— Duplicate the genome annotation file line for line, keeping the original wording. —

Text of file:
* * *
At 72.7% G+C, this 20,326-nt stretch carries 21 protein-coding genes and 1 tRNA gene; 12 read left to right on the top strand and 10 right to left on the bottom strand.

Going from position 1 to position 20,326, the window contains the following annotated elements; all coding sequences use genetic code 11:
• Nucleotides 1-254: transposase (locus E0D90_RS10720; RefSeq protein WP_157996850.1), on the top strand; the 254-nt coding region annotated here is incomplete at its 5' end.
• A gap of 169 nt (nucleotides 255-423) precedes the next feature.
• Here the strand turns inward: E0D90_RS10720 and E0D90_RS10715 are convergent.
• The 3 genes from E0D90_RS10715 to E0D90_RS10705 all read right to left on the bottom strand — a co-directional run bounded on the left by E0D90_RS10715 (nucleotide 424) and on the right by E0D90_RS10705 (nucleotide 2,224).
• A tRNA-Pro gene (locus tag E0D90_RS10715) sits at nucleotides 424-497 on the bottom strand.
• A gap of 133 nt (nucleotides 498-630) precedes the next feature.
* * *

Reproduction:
At 72.7% G+C, this 20,326-nt stretch carries 21 protein-coding genes and 1 tRNA gene; 12 read left to right on the top strand and 10 right to left on the bottom strand.

Going from position 1 to position 20,326, the window contains the following annotated elements; all coding sequences use genetic code 11:
• Nucleotides 1-254: transposase (locus E0D90_RS10720; RefSeq protein WP_157996850.1), on the top strand; the 254-nt coding region annotated here is incomplete at its 5' end.
• A gap of 169 nt (nucleotides 255-423) precedes the next feature.
• Here the strand turns inward: E0D90_RS10720 and E0D90_RS10715 are convergent.
• The 3 genes from E0D90_RS10715 to E0D90_RS10705 all read right to left on the bottom strand — a co-directional run bounded on the left by E0D90_RS10715 (nucleotide 424) and on the right by E0D90_RS10705 (nucleotide 2,224).
• A tRNA-Pro gene (locus tag E0D90_RS10715) sits at nucleotides 424-497 on the bottom strand.
• A gap of 133 nt (nucleotides 498-630) precedes the next feature.